top of page
Jesus of Nazareth

The "Jesus" of history isn't a complete mystery to Biblical scholars, who often make a distinction between the man and the religious figure depicted in the scriptures. We agree with Biblical scholars.


"We do know some things about the historical Jesus — less than some Christians think, but more than some skeptics think. The evidence of what he did is persuasive to the vast majority of scholars, whether Christian or non-Christian," says Marcus Borg, a retired professor of religion and culture at Oregon State University.


The following "facts" about Jesus would be affirmed by most history scholars, Borg said:

  • Jesus was born sometime just before 4 B.C. He grew up in Nazareth, a small village in Galilee, as part of the peasant class. Jesus' father was a carpenter and he became one, too, meaning that they had likely lost their agricultural land at some point.

  • Jesus was raised Jewish and he remained deeply Jewish all of his life. His intention was not to create a new religion. Rather, he saw himself as doing something within Judaism.

  • He left Nazareth as an adult, met the prophet John and was baptized by John. During his baptism, Jesus likely experienced some sort of divine vision.

  • Shortly afterwards, Jesus began his public preaching with the message that the world could be transformed into a "Kingdom of God."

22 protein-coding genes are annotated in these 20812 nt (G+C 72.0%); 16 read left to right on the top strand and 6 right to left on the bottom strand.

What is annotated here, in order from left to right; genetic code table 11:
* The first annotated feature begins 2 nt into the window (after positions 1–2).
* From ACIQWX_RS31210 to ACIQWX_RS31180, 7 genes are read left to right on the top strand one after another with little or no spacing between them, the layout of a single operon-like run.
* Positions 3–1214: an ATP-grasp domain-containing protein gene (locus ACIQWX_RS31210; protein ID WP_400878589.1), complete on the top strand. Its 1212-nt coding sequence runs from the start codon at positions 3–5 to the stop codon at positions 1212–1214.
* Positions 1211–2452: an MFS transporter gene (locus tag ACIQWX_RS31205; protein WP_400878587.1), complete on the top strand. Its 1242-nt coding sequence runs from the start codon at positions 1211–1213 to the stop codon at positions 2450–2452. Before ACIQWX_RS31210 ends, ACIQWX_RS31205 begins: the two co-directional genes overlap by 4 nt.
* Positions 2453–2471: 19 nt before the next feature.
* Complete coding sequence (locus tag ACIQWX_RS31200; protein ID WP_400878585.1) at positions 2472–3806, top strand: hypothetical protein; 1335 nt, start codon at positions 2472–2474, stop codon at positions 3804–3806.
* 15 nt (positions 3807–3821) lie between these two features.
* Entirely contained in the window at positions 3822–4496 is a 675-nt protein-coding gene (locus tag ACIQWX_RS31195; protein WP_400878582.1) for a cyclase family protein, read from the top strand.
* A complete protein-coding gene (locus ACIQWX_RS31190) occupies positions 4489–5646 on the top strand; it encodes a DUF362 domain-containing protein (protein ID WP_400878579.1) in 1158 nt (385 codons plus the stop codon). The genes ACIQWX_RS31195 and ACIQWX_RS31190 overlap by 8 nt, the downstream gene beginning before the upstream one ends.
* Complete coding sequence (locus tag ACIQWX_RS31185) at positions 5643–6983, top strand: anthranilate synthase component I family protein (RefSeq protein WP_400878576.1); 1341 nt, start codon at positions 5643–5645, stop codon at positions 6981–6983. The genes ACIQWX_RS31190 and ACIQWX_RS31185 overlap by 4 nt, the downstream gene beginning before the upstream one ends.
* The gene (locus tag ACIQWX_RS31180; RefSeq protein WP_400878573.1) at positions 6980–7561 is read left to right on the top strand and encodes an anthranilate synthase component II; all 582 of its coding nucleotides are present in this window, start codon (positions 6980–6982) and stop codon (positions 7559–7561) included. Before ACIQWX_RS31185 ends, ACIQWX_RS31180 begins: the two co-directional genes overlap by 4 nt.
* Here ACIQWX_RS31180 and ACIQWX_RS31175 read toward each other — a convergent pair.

• He became a noted healer, teacher and prophet. More healing stories are told about Jesus than about any other figure in the Jewish tradition.

  • He was executed by Roman imperial authority.

  • His followers experienced him after his death. It is clear that they had visions of Jesus as they had known him during his historical life. Only after his death did they declare Jesus to be "Lord" or "the Son of God."


Factuality Not Important


In between those points, the historical details are hard to verify says Borg, who believes that the importance of the less "plausible" stories found in the Bible — such as the resurrection — lies not in whether they actually happened but in what they meant to Jesus' followers.


"If we understand these stories as parables about Jesus — as metaphorical narratives about him — then the question of their factuality vanishes as an important question. [With] this approach it does not matter whether Jesus was born of a virgin or changed water into wine or walked on water. To those who insist on their factuality, I would say: 'Fine — let's not argue about that.  Now, let's talk about what they mean.'"

bottom of page